Stressed out: the system is broken and needs a radical fix
It would help if we taught that the need for cash is not necessarily infinite
Many studies, including at least one by Nobel prize winners, suggest that human happiness peaks at levels of income far below those of the successful lawyer and banker
One of the many ways in which Ireland is marked by echoes of its colonial past is the separation of the legal profession between solicitors and barristers. Those of us of a sceptical nature look at the expense involved in most, if not all, aspects of the law and wonder if professional codes of practices aren’t doing just what their medieval inventors intended. Those costs and the associated rewards, at least for those at the very top, can be eye-watering.
But there probably aren’t many Irish firms of solicitors who match the current starting salaries of newly qualified legal-eagles in London. There, the so-called magic circle of law firms now offer freshly minted solicitors a base salary of £100,000 (€112,000) a year. One firm is reported to have upped the ante to £140,000.
Multinational law firms boast multibillion turnover and equity partners, overwhelmingly men, are paid multimillion packages similar to their investment banker and, increasingly, private equity clients.
Gender pay gaps are as legendary as the working hours that go with those salary packages. One giant US firm with about 430 equity partners pays each of them an average of just over $5 million (€4.5 million) a year. The first of the annual reports of the magic circle in the UK has just revealed a more modest £1.62 million paid to each partner.
As well as the pay, culture at some of these firms is similar to that of an investment bank. Annual culls of underperforming lawyers are as brutal as they are widespread. US financial firms have a curious habit of adopting military acronyms for this: when they are engaged in a “rif” they are not playing air-guitar but rather a “reduction in force”. Some lawyers explain the pay gaps between men and women in terms of relative willingness to embrace the culture in general and the hours in particular. My recent glimpse of the mini-hotel contained within one steel and glass tower in the City of London was consistent with the widespread belief that some lawyers are often expected to spend days on end in the office.
In one sense, all of this simply reflects the winner-takes-all phenomena observed in many industries and professions. Entertainers, tech company owners, sports people and many others all exhibit a pyramid of reward structures. Many try but few reach the heady heights of the premiership footballer or equity partner.
An economist would say that all of this is fine provided it is the end result of market forces; that there are no monopoly or other restrictive practices. Non-economists would say good luck to the footballer or musician but too many other rewards are obviously the result of the system being rigged in some way or the other.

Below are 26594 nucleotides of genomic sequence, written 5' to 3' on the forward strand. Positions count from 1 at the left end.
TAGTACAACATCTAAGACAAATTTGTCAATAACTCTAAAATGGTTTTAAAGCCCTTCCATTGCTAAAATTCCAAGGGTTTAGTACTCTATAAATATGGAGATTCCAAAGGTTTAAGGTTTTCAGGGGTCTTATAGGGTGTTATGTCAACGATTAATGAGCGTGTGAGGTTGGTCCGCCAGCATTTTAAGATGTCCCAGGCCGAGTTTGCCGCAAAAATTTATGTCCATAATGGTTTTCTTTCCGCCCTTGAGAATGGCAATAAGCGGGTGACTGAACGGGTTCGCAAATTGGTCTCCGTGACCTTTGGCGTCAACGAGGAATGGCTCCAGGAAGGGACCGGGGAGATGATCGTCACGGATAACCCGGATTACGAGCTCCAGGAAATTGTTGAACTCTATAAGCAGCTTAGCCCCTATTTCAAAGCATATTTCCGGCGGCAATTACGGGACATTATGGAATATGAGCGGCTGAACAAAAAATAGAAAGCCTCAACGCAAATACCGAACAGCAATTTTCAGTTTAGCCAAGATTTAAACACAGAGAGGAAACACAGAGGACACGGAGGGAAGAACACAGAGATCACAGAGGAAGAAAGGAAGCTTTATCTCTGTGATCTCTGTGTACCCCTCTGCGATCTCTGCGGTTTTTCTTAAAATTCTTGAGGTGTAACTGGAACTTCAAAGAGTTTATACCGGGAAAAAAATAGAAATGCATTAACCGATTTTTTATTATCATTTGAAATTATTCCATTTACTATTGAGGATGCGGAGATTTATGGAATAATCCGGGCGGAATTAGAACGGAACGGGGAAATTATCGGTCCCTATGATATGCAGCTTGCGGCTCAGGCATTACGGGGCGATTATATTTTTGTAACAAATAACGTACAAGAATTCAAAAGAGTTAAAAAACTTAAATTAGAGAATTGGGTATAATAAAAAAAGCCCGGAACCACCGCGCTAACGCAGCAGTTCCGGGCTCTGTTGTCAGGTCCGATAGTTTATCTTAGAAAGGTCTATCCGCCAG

One curious feature about the fierce demand in London and elsewhere for junior solicitors is the absence of the effect of robots and artificial intelligence. For years now we have been told that automation is increasingly moving up the value chain and even the professions, including the law, are vulnerable. Robots are part of every story about the future of work but are making few dents in employment data or lawyers salaries. Not yet anyway.
A less than obvious question, perhaps, is why would anybody choose a career in, say, corporate law? The trivially obvious answer may, indeed, be the right one. Follow the money. It may even be an interesting job and, in non-monetary ways, be a rewarding career. Hanya Yanagihara, in her celebrated but unrelentingly grim novel, A Little Life, tells the story of one lawyer who profoundly disappoints his idealistic law professor father by becoming a (hugely successful) corporate lawyer. It’s fiction (and not just about the law) but horrible. Particularly if it bears any relation to the truth.
This is not to single out corporate law (and apologies to my lawyer friends who are happy with the choices they have made). It’s more a general question about why people do what they do and how to make early career choices in a rigged, winner-takes-all world that, in any event, will supposedly see most employees replaced with machines. Add in the fact that most careers depend on luck as much as anything else for their ultimate success, or otherwise, and we have the narrative of today’s millennial: if we don’t make the right choice, get lucky, have a miserable working life, we won’t be able to afford a house or a pension. These aren’t the same choices – the same chances – given to their parents.
Whether or not we agree with this narrative in its entirety – I don’t, for what it is worth – it is widely repeated and believed. There is enough of it that is true to at least partly explain the populist surge. Or, at least, to suggest that the system is broken and needs a radical fix.
But it would help if we taught that while poverty is indeed best avoided, the need for cash is not necessarily infinite. Many studies, including at least one by Nobel prize winners, suggest that human happiness peaks at levels of income far below those of the successful lawyer and banker. The paradox that I observe all the time involves stressed out, rich, miserable, successful corporate types who want their children to be just like them.